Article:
The 200 butterfly was another very deep event for the Tar Heels. Cari Blalock finished in 3rd, Junior Meredith Hoover broke the ACC record in prelims at 1:54.47 but finished 4th in finals, and Katie Nolan finished in 11th.

Six swimmers scored individually at the championships, as well as three relays, leading the team to a 12th place finish at the NCAA Championships.

Super Star Freshman:

  • Liliana Casso – Distance Freestyle, Member of USA Open Water National Junior Team. 1000-yard freestyle (10:10.31), 1650-yard freestyle (17:09.69).
  • Hannah Runyon-Hass – (Transfer from Western Kentucky) Butterfly, Individual Medley, 2012 U.S. Olympic Trials Qualifier. 200-yard butterfly (2:00.26), 200-yard individual medley (1:59.99), 400-yard individual medley (4:14.48).
  • Catherine Munch – Breaststroke, Individual Medley, NSCA Junior National Finalist. 100-yard breaststroke (1:03.71); 200-yard breaststroke (2:17.43); 200-yard individual medley (2:04.43).
  • Hellen Moffitt – a 53.83 butterflier who should help stem the bleeding from Kathleen Nolan’s departure.
  • Abi Fisher – a 1:02 100 breaststroker, but an impressive 2:12 200 breaststroker, which should be huge points in a very breaststroke-thin ACC.
  • Sarah Hitchens (22.9/50.8) and Sarah Koucheki (23.4/50.5) are more pieces that could develop into improved relay contributors.

2013-2014 Outlook:

The team finished well last season and was still very young. The Tar Heels are not graduating many and the freshman they are bringing in have a lot of potential to learn from some great swimmers already on the team. Nolan scored very well at the NCAA Championships, and will be a big loss for the team, but they will still have Peacock and Blalock, two of the biggest contributors. Peacock has set herself up for a very successful senior season. This summer she competed in Kazan, Russia at the 2013 World University Games for Team USA. She won the women’s 1500 meter freestyle in a meet record time of 16:04.44.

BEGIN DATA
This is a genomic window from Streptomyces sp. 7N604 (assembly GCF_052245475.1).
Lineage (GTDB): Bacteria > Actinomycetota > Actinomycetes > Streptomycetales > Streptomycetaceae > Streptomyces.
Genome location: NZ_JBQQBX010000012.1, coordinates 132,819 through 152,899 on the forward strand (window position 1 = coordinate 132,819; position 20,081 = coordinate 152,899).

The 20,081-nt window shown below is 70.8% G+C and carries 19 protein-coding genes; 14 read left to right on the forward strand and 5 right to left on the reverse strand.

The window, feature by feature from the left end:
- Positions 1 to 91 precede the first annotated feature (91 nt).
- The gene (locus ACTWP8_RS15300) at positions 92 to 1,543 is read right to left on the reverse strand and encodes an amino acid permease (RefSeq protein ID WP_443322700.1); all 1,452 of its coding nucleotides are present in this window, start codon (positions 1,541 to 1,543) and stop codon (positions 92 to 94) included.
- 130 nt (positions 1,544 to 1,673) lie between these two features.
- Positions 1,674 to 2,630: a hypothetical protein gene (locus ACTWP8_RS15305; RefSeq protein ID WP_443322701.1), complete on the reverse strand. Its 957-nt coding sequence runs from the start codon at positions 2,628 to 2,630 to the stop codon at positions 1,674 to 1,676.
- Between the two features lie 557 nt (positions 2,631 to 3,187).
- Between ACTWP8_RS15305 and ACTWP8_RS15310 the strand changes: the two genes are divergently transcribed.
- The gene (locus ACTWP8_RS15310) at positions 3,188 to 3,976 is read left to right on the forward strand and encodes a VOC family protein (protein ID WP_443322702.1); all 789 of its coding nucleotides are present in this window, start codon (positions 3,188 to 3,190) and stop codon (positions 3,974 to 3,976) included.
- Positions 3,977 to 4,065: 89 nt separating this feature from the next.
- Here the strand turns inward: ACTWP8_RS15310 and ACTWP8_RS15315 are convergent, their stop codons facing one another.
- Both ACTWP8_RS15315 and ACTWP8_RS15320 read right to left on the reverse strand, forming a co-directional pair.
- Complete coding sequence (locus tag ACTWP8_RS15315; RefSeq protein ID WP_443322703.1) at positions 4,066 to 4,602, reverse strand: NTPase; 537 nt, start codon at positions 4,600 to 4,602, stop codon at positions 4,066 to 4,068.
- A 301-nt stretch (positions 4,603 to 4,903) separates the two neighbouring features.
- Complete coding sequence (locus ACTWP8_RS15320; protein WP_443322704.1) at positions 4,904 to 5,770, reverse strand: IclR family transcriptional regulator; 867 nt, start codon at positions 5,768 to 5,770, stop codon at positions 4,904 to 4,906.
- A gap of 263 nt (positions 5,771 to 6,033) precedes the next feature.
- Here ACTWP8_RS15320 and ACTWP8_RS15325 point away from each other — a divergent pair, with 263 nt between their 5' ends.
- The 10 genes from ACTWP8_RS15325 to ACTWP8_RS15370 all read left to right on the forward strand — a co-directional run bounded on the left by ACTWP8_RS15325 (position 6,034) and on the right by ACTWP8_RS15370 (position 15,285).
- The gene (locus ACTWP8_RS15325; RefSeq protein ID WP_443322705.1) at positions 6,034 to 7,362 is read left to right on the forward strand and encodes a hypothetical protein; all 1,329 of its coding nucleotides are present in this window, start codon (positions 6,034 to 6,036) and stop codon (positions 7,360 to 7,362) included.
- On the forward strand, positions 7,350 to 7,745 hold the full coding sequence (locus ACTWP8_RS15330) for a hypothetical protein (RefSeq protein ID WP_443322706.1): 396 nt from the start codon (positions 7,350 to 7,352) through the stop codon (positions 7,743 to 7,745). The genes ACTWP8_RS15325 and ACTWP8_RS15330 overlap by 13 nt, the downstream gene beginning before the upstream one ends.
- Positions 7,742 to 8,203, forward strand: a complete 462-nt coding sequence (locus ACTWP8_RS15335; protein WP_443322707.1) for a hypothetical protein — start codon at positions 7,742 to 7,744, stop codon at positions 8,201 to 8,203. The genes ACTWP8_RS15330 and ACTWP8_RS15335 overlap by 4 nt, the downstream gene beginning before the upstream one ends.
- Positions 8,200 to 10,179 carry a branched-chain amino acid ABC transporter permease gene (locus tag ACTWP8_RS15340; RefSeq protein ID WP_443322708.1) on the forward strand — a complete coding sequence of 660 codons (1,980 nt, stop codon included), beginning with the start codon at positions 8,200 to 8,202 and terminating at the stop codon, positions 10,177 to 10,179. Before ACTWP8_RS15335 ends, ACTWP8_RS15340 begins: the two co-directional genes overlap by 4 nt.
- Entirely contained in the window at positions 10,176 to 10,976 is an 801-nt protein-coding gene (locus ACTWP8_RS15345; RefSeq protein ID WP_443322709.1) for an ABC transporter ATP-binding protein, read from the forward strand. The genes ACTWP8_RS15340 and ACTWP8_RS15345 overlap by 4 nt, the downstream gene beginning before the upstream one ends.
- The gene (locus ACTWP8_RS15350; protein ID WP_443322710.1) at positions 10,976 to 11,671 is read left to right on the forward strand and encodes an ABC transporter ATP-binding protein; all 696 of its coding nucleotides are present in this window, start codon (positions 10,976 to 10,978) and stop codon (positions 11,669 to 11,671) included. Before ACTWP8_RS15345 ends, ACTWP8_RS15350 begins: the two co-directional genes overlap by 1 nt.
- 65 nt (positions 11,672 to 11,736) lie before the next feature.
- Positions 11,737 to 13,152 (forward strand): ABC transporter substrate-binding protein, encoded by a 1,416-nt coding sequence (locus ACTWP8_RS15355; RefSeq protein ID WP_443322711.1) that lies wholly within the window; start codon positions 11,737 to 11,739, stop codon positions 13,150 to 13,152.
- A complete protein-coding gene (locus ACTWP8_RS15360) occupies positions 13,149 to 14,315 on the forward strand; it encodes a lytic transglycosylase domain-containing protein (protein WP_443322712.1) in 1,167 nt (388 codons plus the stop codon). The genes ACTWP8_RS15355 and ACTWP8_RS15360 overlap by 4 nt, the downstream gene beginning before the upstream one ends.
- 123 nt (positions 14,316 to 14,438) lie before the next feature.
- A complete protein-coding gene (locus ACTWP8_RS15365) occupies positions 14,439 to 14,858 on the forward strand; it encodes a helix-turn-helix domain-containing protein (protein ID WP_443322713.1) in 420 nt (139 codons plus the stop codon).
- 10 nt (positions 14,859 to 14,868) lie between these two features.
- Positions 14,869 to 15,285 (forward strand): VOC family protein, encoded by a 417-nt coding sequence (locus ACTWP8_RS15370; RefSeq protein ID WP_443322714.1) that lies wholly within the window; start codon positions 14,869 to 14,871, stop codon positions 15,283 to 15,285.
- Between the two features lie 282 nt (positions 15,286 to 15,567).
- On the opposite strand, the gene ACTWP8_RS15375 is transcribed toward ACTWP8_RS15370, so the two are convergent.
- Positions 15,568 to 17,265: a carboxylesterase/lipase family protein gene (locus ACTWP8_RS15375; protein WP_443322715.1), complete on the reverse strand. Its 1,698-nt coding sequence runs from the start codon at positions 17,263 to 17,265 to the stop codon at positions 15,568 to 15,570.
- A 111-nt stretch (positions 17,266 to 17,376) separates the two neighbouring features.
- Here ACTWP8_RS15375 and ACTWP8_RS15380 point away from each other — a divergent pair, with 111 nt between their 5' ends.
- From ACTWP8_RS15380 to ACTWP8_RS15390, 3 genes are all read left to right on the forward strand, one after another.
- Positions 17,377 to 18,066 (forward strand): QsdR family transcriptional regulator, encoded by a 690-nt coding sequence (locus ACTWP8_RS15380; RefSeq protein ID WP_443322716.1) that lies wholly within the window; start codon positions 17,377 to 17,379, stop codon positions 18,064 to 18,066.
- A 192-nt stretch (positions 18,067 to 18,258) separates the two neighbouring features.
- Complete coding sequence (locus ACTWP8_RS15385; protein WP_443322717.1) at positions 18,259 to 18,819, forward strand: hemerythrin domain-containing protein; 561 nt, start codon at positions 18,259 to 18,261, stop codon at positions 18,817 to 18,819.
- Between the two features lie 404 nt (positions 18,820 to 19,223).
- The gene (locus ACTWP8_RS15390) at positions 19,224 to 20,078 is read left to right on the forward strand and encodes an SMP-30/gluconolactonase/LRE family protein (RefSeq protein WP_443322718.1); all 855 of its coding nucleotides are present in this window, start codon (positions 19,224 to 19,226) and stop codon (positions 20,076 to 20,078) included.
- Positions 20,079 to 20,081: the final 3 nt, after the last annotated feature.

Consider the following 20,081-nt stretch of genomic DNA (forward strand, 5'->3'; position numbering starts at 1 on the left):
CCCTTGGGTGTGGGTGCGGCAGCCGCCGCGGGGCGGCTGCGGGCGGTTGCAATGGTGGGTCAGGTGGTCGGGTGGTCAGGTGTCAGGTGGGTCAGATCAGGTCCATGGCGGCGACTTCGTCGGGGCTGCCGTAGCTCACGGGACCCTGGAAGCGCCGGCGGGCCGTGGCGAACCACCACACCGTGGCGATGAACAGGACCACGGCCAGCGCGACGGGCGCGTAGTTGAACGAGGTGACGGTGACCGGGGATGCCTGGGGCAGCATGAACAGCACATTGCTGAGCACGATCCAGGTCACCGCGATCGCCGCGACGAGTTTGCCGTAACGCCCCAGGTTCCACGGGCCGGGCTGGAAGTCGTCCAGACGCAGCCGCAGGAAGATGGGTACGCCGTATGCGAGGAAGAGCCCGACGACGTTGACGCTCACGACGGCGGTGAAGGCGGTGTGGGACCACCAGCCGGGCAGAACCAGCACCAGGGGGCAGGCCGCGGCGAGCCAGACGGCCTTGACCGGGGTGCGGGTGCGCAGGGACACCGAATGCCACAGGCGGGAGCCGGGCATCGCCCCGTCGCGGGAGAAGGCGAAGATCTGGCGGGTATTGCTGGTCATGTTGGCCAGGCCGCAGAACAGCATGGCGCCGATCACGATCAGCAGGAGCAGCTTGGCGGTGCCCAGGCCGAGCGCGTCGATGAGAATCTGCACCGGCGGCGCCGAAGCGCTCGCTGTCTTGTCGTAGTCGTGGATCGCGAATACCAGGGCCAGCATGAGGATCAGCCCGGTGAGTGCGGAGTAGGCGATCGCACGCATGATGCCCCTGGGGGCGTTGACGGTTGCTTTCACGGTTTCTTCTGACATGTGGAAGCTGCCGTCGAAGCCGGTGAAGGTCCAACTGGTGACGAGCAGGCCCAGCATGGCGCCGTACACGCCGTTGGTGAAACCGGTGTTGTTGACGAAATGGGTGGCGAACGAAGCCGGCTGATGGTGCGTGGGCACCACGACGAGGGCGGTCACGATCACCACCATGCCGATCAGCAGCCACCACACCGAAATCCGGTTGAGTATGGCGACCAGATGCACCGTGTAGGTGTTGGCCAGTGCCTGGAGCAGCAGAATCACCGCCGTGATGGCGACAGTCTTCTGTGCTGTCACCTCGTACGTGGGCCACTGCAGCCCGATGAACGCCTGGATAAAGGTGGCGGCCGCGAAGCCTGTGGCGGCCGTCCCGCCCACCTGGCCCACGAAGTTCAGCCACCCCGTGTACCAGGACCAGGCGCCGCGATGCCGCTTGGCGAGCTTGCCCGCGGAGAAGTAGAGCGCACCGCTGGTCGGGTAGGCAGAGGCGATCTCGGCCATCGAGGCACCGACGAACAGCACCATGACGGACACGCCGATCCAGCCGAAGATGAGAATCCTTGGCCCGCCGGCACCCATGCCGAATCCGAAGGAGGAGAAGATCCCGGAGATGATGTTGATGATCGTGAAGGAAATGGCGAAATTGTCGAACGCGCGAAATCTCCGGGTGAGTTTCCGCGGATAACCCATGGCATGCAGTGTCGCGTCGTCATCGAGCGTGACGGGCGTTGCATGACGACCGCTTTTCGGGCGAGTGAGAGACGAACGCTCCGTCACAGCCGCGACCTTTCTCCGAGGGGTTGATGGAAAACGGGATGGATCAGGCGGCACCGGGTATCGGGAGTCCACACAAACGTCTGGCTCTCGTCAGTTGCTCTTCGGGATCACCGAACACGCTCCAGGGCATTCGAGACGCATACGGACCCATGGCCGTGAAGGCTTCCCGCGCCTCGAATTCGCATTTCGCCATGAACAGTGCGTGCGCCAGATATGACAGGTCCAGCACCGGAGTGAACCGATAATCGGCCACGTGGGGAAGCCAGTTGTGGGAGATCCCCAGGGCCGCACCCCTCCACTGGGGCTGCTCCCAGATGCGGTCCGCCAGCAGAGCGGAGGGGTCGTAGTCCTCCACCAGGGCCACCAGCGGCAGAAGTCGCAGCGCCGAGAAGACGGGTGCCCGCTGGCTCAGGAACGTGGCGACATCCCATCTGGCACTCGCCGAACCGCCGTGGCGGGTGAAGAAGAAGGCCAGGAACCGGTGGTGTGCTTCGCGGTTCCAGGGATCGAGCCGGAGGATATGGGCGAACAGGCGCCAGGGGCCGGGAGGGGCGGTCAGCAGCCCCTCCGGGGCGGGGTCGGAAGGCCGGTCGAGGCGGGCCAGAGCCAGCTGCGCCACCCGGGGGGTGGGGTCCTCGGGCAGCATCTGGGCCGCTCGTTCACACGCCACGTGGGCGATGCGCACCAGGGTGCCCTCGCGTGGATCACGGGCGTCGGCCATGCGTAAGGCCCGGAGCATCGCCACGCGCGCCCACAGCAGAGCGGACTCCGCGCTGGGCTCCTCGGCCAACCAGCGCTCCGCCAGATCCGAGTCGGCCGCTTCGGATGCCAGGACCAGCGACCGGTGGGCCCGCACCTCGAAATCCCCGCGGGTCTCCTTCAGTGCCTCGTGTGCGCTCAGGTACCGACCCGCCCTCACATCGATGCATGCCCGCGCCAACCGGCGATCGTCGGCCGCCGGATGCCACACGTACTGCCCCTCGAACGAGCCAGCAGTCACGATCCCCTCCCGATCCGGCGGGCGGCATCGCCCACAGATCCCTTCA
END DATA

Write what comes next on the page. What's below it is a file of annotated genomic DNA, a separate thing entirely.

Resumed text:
What was really stunning about this team last year was the way that they hit their tapers at NCAA’s. At a meet, where so many swimmers came up short of their best times, North Carolina swimmers were absolutely flying up the rankings: in many circles, they were the talk of the meet.

With another year of experience, many of the freshman and sophomores should be better prepared and able to earn night swims at the NCAA Championships Aaron Workman is coming in as a new assistant coach. He previously coached at Penn State and will be mainly be focusing on the speed-oriented swimmers. Provided everyone stays healthy, I do not see any reason why North Carolina should not be a top ten team at NCAA’s next year.

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Why the focus on a single team ranked #12 last season? Are you doing this for every team? I’d rather see a series of articles on SwimSwam’s top 25 NCAA team picks, men’s & women’s, for the 2013/2014 season. Each article should cover about 5 to 10 teams with information justifying their ranking. Like SI does for NCAA football (American football, not soccer if Bobo is confused by that term).

PAC12BACKER – don’t sweat it, we got this. This is jussssttt the beginning, plenty more to come.


EXCELLENT! As for sweating, “Don’t let them see you sweat”. Always good advice.


you missed alot of there recruits?
Hellem Moffit, Sarah Koucheki, Sarah Hitchens, Catherine Hulsey, Abi Fisher that are all very good recruits


There are great additions here, Comine these stud freshman/transfers with the scorers that made them #12 in the country should have UNC looking at a top 10. Then all the Pac 12 teams will wonder why they were bumped. UNC has steadily improved under Coach DeSelm and is looking to be a consistent powerhouse on the national level.

About Tony Carroll

Tony Carroll

The writer formerly known as "Troy Gennaro", better known as Tony Carroll, has been working with SwimSwam since April of 2013. Tony grew up in northern Indiana and started swimming in 2003 when his dad forced him to join the local swim team. Reluctantly, he joined on the condition that …